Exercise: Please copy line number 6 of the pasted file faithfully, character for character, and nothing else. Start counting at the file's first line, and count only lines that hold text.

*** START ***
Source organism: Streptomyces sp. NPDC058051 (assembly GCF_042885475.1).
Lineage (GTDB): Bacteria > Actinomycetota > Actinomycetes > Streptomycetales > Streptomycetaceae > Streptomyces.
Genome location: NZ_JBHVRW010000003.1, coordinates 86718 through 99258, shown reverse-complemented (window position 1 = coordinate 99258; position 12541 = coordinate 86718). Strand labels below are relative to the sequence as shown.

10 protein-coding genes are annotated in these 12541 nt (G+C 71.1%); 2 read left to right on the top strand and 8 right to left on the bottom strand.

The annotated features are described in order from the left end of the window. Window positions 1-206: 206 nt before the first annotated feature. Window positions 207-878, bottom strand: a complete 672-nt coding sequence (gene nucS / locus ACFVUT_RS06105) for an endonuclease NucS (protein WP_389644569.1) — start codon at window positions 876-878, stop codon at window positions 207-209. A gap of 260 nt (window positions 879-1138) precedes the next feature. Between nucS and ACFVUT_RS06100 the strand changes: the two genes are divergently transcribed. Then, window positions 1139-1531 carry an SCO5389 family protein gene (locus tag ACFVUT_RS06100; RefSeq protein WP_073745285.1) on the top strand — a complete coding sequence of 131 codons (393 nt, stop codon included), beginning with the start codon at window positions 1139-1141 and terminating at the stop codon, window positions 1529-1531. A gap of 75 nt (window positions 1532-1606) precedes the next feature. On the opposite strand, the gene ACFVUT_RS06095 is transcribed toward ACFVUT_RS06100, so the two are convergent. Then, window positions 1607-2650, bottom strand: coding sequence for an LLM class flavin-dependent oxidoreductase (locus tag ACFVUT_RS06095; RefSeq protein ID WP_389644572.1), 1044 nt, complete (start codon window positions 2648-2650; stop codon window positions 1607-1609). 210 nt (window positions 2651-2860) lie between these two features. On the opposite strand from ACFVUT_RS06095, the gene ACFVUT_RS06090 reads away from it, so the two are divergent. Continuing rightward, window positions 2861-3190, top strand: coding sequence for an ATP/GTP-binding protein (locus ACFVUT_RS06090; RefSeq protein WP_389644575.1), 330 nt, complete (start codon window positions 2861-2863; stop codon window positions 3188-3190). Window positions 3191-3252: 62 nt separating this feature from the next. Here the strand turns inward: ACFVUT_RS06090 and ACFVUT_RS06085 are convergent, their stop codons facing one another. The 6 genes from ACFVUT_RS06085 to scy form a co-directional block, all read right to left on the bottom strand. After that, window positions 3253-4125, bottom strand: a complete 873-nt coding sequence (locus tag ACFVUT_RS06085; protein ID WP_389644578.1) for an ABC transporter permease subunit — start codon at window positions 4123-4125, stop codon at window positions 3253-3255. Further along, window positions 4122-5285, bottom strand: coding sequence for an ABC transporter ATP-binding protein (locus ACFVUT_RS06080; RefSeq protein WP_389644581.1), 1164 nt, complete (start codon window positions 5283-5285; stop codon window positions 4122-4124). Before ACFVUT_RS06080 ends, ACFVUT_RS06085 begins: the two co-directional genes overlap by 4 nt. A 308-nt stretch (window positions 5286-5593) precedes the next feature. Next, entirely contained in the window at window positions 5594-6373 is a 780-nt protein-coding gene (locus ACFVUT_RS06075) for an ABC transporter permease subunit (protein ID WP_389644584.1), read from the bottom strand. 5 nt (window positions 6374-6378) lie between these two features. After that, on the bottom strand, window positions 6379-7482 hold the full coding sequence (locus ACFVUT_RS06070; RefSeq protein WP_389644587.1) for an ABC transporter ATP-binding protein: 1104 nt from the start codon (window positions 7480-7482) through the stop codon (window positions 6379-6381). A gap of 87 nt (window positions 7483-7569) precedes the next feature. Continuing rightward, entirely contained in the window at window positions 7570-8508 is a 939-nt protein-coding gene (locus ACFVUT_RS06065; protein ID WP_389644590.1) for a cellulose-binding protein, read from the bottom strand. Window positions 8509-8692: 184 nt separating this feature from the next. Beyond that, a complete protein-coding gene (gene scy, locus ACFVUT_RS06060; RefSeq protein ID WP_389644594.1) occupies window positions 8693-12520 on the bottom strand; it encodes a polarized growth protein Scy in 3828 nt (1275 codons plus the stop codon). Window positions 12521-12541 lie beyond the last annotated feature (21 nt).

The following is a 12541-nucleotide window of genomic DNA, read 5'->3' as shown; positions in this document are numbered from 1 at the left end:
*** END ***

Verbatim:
The following is a 12541-nucleotide window of genomic DNA, read 5'->3' as shown; positions in this document are numbered from 1 at the left end: